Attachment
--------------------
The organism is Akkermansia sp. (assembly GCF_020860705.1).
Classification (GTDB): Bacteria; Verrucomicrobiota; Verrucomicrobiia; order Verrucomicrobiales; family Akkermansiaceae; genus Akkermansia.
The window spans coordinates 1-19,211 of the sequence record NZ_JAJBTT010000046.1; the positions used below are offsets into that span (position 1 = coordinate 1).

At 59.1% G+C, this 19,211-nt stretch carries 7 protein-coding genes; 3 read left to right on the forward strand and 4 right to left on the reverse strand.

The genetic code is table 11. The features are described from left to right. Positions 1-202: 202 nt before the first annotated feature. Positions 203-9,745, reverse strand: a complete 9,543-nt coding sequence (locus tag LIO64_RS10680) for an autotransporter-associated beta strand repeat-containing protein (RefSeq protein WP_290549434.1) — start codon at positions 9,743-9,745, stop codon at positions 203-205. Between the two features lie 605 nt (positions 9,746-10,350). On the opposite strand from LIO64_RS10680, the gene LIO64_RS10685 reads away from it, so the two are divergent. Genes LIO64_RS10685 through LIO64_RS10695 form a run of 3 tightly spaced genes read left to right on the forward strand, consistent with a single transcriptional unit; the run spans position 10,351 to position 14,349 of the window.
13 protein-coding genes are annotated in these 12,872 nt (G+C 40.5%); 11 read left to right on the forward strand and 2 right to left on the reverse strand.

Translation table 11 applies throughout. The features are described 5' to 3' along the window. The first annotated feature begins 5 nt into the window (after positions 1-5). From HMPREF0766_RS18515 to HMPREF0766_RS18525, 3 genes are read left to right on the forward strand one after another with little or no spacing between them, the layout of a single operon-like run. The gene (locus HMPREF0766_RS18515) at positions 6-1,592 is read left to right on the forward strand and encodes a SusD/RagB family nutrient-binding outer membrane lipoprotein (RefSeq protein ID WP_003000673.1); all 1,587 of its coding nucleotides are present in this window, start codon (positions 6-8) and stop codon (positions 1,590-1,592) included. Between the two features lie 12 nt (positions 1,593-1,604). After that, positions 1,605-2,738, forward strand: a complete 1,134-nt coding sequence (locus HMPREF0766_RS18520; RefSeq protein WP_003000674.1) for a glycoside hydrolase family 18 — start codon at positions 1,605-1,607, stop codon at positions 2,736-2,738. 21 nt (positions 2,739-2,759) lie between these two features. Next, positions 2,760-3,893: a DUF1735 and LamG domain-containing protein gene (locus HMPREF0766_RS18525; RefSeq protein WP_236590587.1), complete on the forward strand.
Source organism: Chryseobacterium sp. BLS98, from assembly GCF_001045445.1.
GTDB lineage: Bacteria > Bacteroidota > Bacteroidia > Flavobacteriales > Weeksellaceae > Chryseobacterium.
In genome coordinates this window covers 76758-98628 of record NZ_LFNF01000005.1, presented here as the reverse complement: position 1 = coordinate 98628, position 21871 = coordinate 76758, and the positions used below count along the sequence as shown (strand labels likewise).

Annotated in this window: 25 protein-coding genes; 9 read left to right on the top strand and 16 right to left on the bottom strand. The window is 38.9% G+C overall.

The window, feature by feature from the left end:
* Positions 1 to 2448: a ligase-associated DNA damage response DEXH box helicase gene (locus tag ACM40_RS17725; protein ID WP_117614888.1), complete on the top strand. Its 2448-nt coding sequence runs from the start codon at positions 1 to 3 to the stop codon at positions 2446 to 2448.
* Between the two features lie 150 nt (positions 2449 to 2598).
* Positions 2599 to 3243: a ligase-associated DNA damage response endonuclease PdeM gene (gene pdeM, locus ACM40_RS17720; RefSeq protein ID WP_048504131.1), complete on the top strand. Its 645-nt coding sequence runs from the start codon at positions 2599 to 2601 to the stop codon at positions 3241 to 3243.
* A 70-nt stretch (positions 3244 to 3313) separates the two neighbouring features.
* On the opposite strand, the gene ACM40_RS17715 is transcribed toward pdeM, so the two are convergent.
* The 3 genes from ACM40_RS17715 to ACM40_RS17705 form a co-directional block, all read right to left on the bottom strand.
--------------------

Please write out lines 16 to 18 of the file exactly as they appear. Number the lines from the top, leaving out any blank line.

* A 70-nt stretch (positions 3244 to 3313) separates the two neighbouring features.
* On the opposite strand, the gene ACM40_RS17715 is transcribed toward pdeM, so the two are convergent.
* The 3 genes from ACM40_RS17715 to ACM40_RS17705 form a co-directional block, all read right to left on the bottom strand.